Provided that additional members for the National Task Force may be drawn from other organisations that can be identified as dealing with money laundering and terrorist financing.

(3)Meetings of the National Task Force shall be held as often as necessary but in any case not less than four times in a year and shall be chaired by the Director-General of the Financial Intelligence Unit.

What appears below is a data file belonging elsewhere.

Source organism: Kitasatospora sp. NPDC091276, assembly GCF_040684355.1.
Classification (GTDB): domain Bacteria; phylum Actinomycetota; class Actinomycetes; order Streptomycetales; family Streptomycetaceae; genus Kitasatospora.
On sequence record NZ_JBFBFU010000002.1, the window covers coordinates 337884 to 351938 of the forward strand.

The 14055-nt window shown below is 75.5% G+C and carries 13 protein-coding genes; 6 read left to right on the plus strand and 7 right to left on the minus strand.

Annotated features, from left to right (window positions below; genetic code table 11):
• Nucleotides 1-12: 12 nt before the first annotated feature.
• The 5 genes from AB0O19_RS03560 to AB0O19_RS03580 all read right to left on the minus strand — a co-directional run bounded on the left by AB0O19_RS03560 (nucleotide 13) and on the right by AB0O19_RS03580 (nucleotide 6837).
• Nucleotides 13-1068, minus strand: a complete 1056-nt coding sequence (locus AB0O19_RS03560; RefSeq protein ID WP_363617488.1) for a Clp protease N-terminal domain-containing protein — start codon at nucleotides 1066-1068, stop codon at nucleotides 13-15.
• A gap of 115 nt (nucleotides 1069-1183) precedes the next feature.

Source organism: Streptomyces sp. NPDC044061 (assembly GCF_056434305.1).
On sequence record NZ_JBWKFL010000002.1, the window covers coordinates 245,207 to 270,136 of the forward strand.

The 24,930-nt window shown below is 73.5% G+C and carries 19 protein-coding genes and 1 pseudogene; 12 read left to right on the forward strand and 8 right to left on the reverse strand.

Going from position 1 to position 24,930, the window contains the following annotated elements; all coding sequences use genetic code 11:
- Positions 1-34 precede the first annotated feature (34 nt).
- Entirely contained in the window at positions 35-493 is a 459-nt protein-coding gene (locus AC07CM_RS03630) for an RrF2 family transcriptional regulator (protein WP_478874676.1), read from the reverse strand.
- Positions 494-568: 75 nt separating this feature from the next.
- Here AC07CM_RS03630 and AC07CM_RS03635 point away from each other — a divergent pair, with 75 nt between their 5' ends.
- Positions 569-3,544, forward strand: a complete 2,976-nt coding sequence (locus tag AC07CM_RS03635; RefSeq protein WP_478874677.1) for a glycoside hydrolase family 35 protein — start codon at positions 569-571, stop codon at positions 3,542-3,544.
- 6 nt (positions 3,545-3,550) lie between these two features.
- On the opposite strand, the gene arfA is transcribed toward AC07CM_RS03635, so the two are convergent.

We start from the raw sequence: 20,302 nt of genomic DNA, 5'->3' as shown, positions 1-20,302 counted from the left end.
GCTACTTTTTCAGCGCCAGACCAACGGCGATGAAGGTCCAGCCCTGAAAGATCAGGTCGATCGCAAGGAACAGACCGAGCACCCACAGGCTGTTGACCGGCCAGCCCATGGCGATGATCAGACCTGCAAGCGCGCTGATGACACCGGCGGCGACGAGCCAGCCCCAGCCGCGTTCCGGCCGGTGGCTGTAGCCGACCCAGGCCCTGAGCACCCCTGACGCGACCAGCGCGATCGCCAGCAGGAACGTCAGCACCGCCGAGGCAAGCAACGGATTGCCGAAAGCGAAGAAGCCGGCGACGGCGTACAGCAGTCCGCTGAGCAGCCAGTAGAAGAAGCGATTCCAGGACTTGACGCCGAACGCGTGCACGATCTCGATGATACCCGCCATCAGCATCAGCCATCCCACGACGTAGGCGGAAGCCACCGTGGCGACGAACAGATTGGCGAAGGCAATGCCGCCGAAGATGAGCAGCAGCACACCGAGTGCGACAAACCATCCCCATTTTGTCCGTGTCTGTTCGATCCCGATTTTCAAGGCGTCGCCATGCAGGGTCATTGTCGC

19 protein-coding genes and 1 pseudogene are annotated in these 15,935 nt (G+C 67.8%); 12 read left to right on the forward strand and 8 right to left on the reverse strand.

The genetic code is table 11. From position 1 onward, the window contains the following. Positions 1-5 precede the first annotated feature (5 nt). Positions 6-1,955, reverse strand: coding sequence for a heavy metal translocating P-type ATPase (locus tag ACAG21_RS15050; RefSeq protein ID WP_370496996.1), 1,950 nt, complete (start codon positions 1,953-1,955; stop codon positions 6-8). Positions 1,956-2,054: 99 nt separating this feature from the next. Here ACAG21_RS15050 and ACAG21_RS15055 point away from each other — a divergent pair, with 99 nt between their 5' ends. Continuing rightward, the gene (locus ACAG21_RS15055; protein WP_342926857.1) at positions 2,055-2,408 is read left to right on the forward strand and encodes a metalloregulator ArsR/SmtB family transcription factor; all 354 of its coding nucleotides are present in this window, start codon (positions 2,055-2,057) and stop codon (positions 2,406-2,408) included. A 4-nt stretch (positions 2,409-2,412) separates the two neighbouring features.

(4)The functions of the National Task Force shall be to—
(a)promote national cooperation and coordination among members, on anti-money laundering and anti-financing of terrorism programs and activities; and
(b)make recommendations to the Advisory Committee on matters of a policy nature.

[section 12D inserted by section 6 of Act 12 of 2018]

Chapter III
Obligations of financial institutions and designated non-financial businesses or professions

Part I – Customer identification and account opening requirements

13. Interpretation in Part I of Chapter III